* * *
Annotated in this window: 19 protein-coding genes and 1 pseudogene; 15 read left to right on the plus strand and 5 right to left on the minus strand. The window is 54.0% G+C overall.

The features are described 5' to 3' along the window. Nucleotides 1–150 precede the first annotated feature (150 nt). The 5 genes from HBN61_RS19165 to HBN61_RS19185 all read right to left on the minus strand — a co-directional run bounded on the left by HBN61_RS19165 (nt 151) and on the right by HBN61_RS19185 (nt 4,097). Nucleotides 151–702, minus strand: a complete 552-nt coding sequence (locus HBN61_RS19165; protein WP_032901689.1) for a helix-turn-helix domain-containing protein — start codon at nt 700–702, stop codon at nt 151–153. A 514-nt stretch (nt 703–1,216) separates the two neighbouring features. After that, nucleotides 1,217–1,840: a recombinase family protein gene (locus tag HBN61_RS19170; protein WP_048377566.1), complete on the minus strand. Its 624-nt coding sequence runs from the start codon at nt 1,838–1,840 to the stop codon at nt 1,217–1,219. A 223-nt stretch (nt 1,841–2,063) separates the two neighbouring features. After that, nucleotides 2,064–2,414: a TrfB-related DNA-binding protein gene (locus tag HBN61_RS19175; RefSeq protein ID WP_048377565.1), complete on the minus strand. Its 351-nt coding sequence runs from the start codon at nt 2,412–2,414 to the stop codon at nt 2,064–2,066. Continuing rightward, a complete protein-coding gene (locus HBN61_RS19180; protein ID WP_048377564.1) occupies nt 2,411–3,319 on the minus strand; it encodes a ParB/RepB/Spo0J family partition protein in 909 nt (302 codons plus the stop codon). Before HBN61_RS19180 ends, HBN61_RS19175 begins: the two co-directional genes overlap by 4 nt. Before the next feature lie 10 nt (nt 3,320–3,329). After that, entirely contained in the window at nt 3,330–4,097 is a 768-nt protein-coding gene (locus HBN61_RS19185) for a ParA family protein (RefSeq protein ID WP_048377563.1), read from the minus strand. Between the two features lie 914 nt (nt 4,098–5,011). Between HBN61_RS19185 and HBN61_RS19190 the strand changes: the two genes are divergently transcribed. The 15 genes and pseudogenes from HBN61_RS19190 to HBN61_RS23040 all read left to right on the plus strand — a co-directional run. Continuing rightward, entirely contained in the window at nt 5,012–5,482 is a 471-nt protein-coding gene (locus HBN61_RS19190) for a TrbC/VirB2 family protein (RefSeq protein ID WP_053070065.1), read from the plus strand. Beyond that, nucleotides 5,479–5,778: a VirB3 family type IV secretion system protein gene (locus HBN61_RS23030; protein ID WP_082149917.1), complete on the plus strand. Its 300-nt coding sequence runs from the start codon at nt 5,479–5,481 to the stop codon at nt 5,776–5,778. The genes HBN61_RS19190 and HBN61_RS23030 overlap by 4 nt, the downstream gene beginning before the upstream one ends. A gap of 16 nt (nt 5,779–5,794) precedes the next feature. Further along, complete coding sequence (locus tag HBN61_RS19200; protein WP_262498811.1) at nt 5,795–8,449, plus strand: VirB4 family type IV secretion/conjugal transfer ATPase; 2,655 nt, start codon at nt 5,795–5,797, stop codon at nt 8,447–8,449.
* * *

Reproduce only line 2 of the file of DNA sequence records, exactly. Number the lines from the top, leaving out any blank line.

The features are described 5' to 3' along the window. Nucleotides 1–150 precede the first annotated feature (150 nt). The 5 genes from HBN61_RS19165 to HBN61_RS19185 all read right to left on the minus strand — a co-directional run bounded on the left by HBN61_RS19165 (nt 151) and on the right by HBN61_RS19185 (nt 4,097). Nucleotides 151–702, minus strand: a complete 552-nt coding sequence (locus HBN61_RS19165; protein WP_032901689.1) for a helix-turn-helix domain-containing protein — start codon at nt 700–702, stop codon at nt 151–153. A 514-nt stretch (nt 703–1,216) separates the two neighbouring features. After that, nucleotides 1,217–1,840: a recombinase family protein gene (locus tag HBN61_RS19170; protein WP_048377566.1), complete on the minus strand. Its 624-nt coding sequence runs from the start codon at nt 1,838–1,840 to the stop codon at nt 1,217–1,219. A 223-nt stretch (nt 1,841–2,063) separates the two neighbouring features. After that, nucleotides 2,064–2,414: a TrfB-related DNA-binding protein gene (locus tag HBN61_RS19175; RefSeq protein ID WP_048377565.1), complete on the minus strand. Its 351-nt coding sequence runs from the start codon at nt 2,412–2,414 to the stop codon at nt 2,064–2,066. Continuing rightward, a complete protein-coding gene (locus HBN61_RS19180; protein ID WP_048377564.1) occupies nt 2,411–3,319 on the minus strand; it encodes a ParB/RepB/Spo0J family partition protein in 909 nt (302 codons plus the stop codon). Before HBN61_RS19180 ends, HBN61_RS19175 begins: the two co-directional genes overlap by 4 nt. Before the next feature lie 10 nt (nt 3,320–3,329). After that, entirely contained in the window at nt 3,330–4,097 is a 768-nt protein-coding gene (locus HBN61_RS19185) for a ParA family protein (RefSeq protein ID WP_048377563.1), read from the minus strand. Between the two features lie 914 nt (nt 4,098–5,011). Between HBN61_RS19185 and HBN61_RS19190 the strand changes: the two genes are divergently transcribed. The 15 genes and pseudogenes from HBN61_RS19190 to HBN61_RS23040 all read left to right on the plus strand — a co-directional run. Continuing rightward, entirely contained in the window at nt 5,012–5,482 is a 471-nt protein-coding gene (locus HBN61_RS19190) for a TrbC/VirB2 family protein (RefSeq protein ID WP_053070065.1), read from the plus strand. Beyond that, nucleotides 5,479–5,778: a VirB3 family type IV secretion system protein gene (locus HBN61_RS23030; protein ID WP_082149917.1), complete on the plus strand. Its 300-nt coding sequence runs from the start codon at nt 5,479–5,481 to the stop codon at nt 5,776–5,778. The genes HBN61_RS19190 and HBN61_RS23030 overlap by 4 nt, the downstream gene beginning before the upstream one ends. A gap of 16 nt (nt 5,779–5,794) precedes the next feature. Further along, complete coding sequence (locus tag HBN61_RS19200; protein WP_262498811.1) at nt 5,795–8,449, plus strand: VirB4 family type IV secretion/conjugal transfer ATPase; 2,655 nt, start codon at nt 5,795–5,797, stop codon at nt 8,447–8,449.